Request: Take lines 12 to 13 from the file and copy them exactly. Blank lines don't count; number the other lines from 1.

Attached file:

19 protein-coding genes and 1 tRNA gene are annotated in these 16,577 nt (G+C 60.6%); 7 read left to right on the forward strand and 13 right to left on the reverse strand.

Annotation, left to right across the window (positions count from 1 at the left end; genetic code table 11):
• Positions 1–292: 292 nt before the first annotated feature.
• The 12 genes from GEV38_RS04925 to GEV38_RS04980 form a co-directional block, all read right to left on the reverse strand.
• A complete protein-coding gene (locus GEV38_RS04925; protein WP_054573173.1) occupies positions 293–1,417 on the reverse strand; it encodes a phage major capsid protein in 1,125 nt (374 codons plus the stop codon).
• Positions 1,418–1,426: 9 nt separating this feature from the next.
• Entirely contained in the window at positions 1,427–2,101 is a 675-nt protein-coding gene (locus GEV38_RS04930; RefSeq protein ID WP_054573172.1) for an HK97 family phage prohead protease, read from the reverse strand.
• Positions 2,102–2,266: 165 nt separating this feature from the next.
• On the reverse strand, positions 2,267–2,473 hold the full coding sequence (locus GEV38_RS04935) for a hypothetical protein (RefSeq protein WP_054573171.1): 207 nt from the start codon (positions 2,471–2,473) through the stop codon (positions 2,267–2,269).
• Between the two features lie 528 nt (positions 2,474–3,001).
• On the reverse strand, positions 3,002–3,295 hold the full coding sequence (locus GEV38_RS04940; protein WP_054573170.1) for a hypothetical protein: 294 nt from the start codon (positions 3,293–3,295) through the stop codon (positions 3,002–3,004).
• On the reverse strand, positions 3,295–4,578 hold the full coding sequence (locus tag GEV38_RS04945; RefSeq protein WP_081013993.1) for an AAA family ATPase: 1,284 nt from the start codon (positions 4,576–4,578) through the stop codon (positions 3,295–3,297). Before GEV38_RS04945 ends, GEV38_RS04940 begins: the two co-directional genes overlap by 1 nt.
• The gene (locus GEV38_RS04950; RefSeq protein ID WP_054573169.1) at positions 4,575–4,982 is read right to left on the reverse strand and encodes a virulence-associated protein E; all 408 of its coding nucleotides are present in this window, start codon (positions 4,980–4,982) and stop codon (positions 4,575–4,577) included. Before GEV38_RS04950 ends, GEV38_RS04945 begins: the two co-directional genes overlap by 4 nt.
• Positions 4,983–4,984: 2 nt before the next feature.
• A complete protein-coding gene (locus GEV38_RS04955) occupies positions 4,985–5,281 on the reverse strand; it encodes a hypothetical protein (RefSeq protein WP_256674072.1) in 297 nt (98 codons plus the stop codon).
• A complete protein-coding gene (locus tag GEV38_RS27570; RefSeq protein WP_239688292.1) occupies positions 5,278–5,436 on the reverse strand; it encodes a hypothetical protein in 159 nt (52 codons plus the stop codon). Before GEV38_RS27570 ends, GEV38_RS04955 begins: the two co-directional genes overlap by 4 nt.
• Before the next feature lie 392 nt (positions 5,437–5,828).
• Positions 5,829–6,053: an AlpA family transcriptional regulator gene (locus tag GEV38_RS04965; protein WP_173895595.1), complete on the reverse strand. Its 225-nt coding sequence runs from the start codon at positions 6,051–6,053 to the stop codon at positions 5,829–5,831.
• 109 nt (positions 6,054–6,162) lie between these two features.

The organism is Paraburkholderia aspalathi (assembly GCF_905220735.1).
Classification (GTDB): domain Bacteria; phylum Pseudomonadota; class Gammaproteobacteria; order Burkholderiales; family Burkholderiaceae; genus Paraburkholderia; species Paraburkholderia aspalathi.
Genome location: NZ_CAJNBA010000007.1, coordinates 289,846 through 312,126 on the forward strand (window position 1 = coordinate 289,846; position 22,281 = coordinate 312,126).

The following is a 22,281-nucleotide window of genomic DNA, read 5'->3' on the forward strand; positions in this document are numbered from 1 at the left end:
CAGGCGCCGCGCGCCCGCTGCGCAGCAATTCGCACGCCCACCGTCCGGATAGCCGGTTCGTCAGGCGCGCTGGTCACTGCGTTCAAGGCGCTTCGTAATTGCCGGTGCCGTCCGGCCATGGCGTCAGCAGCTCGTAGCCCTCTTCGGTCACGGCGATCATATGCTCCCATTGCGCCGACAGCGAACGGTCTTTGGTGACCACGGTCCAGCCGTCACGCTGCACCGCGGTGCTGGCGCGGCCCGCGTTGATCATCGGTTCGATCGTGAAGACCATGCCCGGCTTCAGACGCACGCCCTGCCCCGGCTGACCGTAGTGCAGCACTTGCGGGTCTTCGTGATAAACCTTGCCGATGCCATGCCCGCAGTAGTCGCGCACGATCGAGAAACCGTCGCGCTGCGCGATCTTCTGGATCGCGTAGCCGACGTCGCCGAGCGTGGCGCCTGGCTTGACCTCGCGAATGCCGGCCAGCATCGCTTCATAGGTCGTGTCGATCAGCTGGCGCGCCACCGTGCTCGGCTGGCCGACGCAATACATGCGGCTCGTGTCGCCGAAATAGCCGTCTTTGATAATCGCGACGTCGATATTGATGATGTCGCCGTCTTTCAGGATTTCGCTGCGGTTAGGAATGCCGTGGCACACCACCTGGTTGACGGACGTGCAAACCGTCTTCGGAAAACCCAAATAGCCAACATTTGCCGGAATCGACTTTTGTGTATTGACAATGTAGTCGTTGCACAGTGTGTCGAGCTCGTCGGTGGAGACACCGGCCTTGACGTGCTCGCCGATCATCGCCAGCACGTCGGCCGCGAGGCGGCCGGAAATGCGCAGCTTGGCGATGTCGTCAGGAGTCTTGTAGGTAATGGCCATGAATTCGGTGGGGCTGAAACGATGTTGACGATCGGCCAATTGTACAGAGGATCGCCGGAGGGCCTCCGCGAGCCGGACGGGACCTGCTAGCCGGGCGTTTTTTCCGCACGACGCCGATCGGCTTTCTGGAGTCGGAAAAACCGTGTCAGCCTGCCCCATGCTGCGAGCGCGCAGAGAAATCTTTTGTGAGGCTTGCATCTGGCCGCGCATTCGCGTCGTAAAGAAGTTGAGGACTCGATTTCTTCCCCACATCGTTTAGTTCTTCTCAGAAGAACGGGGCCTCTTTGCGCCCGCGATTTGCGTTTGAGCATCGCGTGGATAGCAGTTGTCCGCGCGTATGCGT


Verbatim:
• On the reverse strand, positions 3,295–4,578 hold the full coding sequence (locus tag GEV38_RS04945; RefSeq protein WP_081013993.1) for an AAA family ATPase: 1,284 nt from the start codon (positions 4,576–4,578) through the stop codon (positions 3,295–3,297). Before GEV38_RS04945 ends, GEV38_RS04940 begins: the two co-directional genes overlap by 1 nt.
• The gene (locus GEV38_RS04950; RefSeq protein ID WP_054573169.1) at positions 4,575–4,982 is read right to left on the reverse strand and encodes a virulence-associated protein E; all 408 of its coding nucleotides are present in this window, start codon (positions 4,980–4,982) and stop codon (positions 4,575–4,577) included. Before GEV38_RS04950 ends, GEV38_RS04945 begins: the two co-directional genes overlap by 4 nt.